Fitzgerald’s, June 30
After an early push by Sonic Youth drummer Steve Shelley, Blonde Redhead have become one of the most unpredictable and adventurous bands on the New York City art-rock scene, often radically changing elements of their sound from one album to the next while retaining a core otherworldly identity. The cosmopolitan origins of Japanese-born chanteuse Kazu Makino and twin Italian brothers Armedeo and Simeone Pace no doubt have a lot to do with Blonde Redhead’s fearless mingling of all manner of subterranean noises — shoegaze, electronica and deep psychedelia are just three tips of their iceberg — but in one respect the band has been quite dependable; starting with 1995’s self-titled LP, they’ve released an album every three or four years through last year’s widely praised Barragan. With Talk In Tongues.
Big Ass Blues Jam
The Hideaway on Dunvale, June 30
At this point The Hideaway On Dunvale's weekly Big Ass Blues Jam, hosted by Rick Lee & the Night Owls every Tuesday at 9:30 p.m. sharp, at this west side tavern has become a Houston institution; a lot of great local blues musicians show up to jam with Lee, who gets things started with his impressive guitar playing, singing, and over-the-top showmanship. Lee usually winds up playing his guitar with the leg of a chair he has picked up, a beer bottle and even his tongue. (DAVID ROZYCKI)
Under the Volcano, July 1
A craftsman of a songwriter capable of both great wit and poignancy, Mike Stinson has raised the bar for local troubadors since moving to Houston in 2009. His 2013 LP Hell and Half of Georgia put a rockin', radio-friendly sheen on some damn fine turns of phrase, and was named that year's No. 42 album by former Washington Post critic Geoffrey Himes in Paste magazine. It also netted him a well-deserved Houston Press Music Award for Best Country Act the following year.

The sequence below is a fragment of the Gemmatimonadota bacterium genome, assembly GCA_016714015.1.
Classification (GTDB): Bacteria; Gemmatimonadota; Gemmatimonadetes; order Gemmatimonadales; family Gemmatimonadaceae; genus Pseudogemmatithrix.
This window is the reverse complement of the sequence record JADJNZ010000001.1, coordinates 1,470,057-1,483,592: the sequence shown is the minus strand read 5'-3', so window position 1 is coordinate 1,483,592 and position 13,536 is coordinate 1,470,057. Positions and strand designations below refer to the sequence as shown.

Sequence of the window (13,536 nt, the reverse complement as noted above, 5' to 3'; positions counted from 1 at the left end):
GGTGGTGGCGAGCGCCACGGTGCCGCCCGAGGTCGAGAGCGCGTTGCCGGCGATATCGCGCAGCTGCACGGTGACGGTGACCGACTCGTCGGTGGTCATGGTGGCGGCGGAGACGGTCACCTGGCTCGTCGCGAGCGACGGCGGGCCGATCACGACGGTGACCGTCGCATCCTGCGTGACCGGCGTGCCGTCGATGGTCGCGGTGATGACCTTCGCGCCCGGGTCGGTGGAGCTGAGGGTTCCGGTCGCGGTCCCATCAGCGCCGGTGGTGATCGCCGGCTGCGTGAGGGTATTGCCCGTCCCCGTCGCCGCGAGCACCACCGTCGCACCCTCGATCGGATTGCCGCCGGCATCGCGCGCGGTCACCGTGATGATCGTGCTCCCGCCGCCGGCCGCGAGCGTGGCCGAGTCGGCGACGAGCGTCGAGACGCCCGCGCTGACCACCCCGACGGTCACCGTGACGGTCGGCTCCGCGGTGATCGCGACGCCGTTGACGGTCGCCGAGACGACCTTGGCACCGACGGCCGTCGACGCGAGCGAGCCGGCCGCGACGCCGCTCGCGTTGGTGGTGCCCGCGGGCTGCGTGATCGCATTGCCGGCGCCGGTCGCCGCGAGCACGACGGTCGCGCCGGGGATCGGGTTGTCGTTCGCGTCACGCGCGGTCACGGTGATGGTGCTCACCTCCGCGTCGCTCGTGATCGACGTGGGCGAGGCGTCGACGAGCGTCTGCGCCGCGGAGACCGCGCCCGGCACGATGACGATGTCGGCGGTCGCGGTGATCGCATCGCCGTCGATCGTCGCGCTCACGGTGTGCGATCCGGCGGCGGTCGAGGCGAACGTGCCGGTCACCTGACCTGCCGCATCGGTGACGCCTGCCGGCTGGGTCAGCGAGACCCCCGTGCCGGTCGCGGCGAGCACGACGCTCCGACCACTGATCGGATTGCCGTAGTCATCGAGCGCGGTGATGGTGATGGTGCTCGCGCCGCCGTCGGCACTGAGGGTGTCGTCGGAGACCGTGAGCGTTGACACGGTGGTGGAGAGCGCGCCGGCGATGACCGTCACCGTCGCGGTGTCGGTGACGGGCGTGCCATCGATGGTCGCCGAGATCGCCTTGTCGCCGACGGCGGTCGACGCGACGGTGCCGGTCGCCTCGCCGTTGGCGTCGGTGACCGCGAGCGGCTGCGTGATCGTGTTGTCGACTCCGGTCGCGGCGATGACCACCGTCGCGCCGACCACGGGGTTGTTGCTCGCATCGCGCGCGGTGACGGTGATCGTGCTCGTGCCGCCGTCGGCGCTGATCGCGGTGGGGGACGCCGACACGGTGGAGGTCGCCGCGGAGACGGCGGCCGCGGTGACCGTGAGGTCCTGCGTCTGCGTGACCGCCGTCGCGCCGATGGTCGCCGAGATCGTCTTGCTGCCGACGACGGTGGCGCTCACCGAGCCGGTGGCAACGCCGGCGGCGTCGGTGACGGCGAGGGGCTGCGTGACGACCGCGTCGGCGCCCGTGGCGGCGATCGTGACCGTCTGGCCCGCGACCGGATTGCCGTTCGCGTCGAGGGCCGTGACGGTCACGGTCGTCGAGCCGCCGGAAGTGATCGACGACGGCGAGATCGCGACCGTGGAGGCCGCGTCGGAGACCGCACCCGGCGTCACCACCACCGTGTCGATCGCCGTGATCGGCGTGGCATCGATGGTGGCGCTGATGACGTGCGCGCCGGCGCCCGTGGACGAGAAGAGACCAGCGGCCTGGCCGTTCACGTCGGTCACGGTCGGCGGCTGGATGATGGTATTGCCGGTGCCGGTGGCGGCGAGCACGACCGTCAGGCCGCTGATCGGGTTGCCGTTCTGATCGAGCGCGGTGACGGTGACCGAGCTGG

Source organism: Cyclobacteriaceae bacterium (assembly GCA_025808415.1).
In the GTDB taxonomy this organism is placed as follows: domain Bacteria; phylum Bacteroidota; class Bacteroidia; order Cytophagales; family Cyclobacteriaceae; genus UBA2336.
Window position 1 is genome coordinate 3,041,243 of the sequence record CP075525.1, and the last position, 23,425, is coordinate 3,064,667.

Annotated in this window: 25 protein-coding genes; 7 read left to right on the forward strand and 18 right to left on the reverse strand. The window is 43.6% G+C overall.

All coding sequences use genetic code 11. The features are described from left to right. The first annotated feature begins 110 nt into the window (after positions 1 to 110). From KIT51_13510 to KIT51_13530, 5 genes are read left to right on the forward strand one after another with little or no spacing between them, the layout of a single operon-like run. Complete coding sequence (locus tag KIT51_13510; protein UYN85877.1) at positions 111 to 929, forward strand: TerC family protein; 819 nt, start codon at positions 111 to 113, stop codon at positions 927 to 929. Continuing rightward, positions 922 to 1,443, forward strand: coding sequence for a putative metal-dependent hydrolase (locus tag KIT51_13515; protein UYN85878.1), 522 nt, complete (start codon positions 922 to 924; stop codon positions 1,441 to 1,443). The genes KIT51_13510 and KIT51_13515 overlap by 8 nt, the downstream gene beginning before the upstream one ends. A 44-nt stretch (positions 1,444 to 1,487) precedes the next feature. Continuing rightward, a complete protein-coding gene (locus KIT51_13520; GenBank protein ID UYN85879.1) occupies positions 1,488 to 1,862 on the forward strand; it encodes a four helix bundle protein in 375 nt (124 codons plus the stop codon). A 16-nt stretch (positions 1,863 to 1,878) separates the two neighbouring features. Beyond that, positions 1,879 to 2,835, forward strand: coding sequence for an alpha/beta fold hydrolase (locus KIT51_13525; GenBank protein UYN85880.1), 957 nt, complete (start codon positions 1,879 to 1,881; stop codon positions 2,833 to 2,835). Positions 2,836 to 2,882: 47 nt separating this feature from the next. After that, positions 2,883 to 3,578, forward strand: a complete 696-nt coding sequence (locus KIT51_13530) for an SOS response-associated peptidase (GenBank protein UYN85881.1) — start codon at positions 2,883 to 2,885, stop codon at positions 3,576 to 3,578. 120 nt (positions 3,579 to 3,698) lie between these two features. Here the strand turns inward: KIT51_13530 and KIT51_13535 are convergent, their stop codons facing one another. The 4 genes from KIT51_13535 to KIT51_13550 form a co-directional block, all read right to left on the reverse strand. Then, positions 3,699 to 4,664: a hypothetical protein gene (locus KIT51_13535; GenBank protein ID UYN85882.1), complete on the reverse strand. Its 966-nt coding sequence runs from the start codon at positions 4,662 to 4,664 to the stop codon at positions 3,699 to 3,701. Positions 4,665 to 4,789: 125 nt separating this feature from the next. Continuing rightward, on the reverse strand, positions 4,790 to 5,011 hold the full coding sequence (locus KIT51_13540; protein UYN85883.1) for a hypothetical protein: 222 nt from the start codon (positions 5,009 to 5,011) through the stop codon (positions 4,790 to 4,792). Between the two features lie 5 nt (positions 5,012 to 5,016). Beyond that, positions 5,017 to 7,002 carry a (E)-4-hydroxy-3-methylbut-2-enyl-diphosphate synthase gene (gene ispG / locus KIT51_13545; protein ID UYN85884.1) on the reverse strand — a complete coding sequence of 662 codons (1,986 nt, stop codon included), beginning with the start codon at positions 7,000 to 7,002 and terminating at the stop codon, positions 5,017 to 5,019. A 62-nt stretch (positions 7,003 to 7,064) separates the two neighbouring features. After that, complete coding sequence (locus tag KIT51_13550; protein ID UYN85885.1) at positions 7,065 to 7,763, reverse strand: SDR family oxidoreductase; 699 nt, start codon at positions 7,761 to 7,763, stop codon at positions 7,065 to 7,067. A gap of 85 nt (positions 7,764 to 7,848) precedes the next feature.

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Third Eye Blind, Dashboard Confessional
Cynthia Woods Mitchell Pavilion, July 2
You're not the first one to look at this Third Eye Blind/Dashboard Confessional tour and feel puzzled. On a surface level, the onetime alt-rock sensations and one of emo's finest being on the same bill does seem to be a bit perplexing. For those of a certain age and a certain mindset toward nostalgia, however, this is something of a dream show. If you were a teen who was really into songs like "Jumper" and "Motorcycle Drive By,” the slide into songs like "Screaming Infidelities" was probably so seamless you didn't even notice it. And if you still keep those albums on your phone because sometimes you need them on the drive home, the question isn't whether this show makes sense, it's why hasn't it happened sooner. Take the day after off; your voice is going to be sore from all the singing. (CORY GARCIA)
Warehouse Live, July 2
For quite a while, lots of Nashville folks have understood that Chris Stapleton is one of the most talented people in a town full of talent. The writer of dozens of country hits, Stapleton has finally stepped forward from bluegrass supergroup the Steeldrivers and Southern-rock project the Jompson Brothers to drop Traveller, his first attempt at mainstream radio play. A top-shelf picker with a timeless golden voice, Stapleton may well be the reality shot that country radio has needed for years; his music isn’t for 16-year-old-girls or the crowd that buys its music at Walmart. If country music needs a savior from the ongoing pop pabulum and bro-country idiocy, he might have just walked in the door. (WILLIAM MICHAEL SMITH)